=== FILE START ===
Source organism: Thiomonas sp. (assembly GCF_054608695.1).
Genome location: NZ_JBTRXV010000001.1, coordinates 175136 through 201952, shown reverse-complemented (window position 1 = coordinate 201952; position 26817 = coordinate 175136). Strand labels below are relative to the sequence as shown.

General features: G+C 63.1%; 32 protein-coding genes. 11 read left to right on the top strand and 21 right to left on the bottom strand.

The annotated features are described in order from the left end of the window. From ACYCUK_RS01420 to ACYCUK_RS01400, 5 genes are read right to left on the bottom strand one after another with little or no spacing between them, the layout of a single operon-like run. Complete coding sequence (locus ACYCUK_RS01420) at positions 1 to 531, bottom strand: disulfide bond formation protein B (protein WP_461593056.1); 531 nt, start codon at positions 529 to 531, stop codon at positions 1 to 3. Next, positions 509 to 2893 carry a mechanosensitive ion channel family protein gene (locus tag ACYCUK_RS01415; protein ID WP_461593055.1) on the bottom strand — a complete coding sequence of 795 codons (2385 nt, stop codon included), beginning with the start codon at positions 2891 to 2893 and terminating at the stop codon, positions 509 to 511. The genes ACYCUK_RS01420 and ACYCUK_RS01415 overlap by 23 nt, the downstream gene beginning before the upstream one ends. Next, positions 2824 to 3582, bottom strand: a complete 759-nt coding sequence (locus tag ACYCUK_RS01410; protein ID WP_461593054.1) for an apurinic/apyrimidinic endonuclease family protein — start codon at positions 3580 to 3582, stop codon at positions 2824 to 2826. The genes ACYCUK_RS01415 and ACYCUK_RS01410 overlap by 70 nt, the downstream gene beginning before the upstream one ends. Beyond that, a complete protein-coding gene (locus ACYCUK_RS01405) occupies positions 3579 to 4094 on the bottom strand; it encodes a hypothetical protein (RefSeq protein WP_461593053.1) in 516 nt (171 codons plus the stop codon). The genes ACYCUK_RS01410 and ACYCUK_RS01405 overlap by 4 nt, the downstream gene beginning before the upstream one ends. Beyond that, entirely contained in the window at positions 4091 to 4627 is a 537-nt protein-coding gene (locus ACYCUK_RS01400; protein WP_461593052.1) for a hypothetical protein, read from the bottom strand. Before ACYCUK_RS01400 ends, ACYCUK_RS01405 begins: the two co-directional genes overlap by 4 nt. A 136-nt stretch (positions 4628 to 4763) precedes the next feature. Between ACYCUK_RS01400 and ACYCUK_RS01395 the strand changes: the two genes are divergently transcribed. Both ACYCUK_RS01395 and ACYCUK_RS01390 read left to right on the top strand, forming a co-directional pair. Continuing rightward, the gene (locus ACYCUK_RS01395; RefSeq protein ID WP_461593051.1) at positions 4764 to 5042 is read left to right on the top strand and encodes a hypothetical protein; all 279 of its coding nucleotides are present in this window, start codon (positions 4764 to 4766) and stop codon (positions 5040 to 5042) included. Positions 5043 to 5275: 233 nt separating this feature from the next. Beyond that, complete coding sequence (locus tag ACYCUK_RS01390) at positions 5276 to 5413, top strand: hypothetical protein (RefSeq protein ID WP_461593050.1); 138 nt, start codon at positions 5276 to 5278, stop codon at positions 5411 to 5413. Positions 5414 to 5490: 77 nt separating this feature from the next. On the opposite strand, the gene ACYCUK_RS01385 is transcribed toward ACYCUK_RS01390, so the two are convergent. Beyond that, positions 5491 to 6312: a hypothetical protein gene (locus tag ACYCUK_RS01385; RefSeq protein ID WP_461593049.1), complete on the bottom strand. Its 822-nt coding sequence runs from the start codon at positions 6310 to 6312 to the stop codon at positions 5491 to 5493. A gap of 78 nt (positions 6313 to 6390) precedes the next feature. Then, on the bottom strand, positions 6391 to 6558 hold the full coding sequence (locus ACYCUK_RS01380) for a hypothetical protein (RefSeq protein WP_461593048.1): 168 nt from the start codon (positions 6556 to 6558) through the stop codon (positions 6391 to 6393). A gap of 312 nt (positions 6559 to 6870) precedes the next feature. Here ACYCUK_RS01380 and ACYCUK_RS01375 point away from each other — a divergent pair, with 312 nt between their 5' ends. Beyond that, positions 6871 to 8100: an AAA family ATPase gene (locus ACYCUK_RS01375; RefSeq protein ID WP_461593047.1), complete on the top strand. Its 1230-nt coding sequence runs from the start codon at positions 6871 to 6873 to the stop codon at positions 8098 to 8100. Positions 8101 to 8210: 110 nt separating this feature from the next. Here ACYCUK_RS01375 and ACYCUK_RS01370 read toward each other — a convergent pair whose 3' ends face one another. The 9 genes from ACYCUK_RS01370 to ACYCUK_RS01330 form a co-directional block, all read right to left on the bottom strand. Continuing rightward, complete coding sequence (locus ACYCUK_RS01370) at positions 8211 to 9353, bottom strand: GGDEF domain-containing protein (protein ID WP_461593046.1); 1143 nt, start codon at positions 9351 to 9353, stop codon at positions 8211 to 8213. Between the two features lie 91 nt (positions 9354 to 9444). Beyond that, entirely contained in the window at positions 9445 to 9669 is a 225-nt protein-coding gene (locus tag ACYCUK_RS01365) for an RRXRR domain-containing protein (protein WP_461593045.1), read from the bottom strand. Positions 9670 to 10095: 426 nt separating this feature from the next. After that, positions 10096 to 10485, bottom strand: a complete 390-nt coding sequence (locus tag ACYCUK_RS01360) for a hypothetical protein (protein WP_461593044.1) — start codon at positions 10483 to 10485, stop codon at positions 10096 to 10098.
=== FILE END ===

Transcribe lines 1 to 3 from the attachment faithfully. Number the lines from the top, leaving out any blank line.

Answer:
Source organism: Thiomonas sp. (assembly GCF_054608695.1).
Genome location: NZ_JBTRXV010000001.1, coordinates 175136 through 201952, shown reverse-complemented (window position 1 = coordinate 201952; position 26817 = coordinate 175136). Strand labels below are relative to the sequence as shown.

General features: G+C 63.1%; 32 protein-coding genes. 11 read left to right on the top strand and 21 right to left on the bottom strand.